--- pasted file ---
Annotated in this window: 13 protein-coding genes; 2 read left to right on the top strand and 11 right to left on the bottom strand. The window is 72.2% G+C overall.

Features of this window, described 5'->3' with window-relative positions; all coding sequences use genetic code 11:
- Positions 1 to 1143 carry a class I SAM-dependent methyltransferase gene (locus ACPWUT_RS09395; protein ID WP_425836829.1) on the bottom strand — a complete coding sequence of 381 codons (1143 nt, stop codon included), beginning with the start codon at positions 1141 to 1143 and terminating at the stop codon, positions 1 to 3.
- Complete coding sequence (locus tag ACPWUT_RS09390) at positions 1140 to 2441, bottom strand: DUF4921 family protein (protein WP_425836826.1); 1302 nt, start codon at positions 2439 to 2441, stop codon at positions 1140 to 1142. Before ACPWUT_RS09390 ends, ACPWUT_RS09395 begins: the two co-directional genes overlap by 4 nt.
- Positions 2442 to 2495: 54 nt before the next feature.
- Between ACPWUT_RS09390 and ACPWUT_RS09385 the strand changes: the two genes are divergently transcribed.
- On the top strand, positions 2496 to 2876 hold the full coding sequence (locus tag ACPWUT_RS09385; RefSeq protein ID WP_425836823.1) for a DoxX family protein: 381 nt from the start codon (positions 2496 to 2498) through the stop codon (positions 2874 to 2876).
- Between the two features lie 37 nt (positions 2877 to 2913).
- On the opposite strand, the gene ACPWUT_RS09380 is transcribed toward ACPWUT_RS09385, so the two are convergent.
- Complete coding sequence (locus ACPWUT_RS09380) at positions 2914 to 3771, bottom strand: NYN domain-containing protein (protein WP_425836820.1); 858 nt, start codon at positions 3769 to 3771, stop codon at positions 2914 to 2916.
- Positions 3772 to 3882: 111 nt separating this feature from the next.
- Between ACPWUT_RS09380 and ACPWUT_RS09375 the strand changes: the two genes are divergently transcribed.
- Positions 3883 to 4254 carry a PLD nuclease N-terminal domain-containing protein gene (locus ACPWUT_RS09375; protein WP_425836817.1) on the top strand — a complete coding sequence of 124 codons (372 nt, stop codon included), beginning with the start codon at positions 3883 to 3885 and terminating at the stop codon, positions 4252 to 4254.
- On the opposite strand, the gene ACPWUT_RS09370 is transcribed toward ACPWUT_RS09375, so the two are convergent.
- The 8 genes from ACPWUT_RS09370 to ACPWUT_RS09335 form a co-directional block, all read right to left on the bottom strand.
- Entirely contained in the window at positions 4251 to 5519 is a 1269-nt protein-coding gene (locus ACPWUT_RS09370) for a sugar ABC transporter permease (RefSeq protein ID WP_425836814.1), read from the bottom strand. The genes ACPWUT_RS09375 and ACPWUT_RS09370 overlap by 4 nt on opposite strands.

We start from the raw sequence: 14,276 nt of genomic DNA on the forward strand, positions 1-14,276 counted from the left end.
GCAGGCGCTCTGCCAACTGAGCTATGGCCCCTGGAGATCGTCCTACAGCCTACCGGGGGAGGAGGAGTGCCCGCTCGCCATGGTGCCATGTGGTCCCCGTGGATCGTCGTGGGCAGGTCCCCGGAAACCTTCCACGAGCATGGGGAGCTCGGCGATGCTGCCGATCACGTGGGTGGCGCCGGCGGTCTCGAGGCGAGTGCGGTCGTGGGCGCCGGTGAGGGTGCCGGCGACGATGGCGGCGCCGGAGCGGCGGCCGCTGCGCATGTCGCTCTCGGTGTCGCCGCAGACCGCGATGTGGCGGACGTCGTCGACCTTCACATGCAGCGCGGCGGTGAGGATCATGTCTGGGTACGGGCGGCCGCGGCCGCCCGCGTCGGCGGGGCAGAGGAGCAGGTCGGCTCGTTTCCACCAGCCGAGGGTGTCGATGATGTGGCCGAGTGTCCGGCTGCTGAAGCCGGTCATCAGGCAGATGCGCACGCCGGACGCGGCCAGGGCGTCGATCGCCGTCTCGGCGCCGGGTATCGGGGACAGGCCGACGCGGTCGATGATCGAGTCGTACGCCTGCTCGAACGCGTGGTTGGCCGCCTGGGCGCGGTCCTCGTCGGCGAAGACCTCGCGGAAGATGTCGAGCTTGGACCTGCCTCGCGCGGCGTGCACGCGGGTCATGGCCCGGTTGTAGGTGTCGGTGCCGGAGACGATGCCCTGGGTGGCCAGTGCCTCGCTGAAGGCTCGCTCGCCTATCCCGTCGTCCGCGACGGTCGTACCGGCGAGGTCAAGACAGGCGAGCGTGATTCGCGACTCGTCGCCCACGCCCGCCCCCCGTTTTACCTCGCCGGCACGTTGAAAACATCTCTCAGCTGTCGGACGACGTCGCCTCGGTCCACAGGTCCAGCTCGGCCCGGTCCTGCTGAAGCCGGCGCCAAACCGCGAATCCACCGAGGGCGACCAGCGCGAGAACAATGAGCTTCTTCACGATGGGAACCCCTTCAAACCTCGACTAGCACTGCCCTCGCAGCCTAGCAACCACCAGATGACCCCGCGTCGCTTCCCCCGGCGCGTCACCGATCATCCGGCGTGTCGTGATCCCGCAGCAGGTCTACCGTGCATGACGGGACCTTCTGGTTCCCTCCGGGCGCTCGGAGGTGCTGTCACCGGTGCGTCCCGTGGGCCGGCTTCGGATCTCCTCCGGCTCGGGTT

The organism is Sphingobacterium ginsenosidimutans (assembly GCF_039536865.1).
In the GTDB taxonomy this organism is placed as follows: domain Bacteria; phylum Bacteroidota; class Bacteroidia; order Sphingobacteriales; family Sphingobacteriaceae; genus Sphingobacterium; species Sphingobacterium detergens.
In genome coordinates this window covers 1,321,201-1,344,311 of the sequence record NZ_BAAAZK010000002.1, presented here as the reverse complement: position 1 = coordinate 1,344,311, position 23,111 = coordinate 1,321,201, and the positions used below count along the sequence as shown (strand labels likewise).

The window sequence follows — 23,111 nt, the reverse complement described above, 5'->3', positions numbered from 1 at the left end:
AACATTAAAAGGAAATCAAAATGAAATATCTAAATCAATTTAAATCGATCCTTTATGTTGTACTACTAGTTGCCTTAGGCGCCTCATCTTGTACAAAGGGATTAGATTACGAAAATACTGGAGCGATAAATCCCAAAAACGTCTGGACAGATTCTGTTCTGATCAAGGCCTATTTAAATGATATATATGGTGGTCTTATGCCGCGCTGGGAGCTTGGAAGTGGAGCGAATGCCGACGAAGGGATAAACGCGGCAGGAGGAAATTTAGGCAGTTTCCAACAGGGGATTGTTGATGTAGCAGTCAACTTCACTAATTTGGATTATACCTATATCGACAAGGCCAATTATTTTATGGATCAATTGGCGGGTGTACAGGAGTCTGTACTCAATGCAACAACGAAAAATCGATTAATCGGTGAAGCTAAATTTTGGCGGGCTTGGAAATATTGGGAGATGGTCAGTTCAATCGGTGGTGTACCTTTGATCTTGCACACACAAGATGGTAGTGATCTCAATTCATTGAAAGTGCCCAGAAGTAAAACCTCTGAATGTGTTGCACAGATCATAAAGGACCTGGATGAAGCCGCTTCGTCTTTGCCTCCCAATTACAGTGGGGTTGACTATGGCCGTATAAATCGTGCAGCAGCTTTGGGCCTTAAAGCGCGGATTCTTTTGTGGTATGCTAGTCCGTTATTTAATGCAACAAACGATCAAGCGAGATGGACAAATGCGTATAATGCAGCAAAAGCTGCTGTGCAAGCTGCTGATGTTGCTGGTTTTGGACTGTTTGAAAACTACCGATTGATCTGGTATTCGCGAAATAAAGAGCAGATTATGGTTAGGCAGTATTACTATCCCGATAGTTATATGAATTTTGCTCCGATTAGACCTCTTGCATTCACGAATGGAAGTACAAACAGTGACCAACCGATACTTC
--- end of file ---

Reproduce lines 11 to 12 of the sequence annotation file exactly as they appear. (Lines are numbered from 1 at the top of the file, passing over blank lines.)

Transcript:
- Positions 3772 to 3882: 111 nt separating this feature from the next.
- Between ACPWUT_RS09380 and ACPWUT_RS09375 the strand changes: the two genes are divergently transcribed.